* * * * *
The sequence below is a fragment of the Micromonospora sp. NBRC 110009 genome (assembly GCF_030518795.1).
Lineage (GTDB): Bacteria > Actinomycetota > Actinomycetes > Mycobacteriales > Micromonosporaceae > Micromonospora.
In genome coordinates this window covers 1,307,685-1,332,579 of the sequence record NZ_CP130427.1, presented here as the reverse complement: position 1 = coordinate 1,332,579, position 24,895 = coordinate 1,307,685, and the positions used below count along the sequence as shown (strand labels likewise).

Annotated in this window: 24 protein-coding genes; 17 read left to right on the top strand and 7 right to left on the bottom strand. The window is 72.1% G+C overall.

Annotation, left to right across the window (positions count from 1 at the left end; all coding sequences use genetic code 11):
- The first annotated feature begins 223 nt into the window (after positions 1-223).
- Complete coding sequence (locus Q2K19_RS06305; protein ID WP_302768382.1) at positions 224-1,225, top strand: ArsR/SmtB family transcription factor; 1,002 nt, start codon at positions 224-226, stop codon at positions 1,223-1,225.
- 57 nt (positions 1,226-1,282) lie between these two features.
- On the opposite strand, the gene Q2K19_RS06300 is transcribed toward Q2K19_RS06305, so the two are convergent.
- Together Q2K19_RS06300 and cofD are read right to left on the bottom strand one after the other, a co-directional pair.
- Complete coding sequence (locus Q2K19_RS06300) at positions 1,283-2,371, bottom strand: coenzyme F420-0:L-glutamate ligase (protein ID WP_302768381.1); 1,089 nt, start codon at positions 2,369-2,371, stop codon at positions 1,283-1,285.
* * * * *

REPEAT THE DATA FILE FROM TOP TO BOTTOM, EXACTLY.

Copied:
The sequence below is a fragment of the Micromonospora sp. NBRC 110009 genome (assembly GCF_030518795.1).
Lineage (GTDB): Bacteria > Actinomycetota > Actinomycetes > Mycobacteriales > Micromonosporaceae > Micromonospora.
In genome coordinates this window covers 1,307,685-1,332,579 of the sequence record NZ_CP130427.1, presented here as the reverse complement: position 1 = coordinate 1,332,579, position 24,895 = coordinate 1,307,685, and the positions used below count along the sequence as shown (strand labels likewise).

Annotated in this window: 24 protein-coding genes; 17 read left to right on the top strand and 7 right to left on the bottom strand. The window is 72.1% G+C overall.

Annotation, left to right across the window (positions count from 1 at the left end; all coding sequences use genetic code 11):
- The first annotated feature begins 223 nt into the window (after positions 1-223).
- Complete coding sequence (locus Q2K19_RS06305; protein ID WP_302768382.1) at positions 224-1,225, top strand: ArsR/SmtB family transcription factor; 1,002 nt, start codon at positions 224-226, stop codon at positions 1,223-1,225.
- 57 nt (positions 1,226-1,282) lie between these two features.
- On the opposite strand, the gene Q2K19_RS06300 is transcribed toward Q2K19_RS06305, so the two are convergent.
- Together Q2K19_RS06300 and cofD are read right to left on the bottom strand one after the other, a co-directional pair.
- Complete coding sequence (locus Q2K19_RS06300) at positions 1,283-2,371, bottom strand: coenzyme F420-0:L-glutamate ligase (protein ID WP_302768381.1); 1,089 nt, start codon at positions 2,369-2,371, stop codon at positions 1,283-1,285.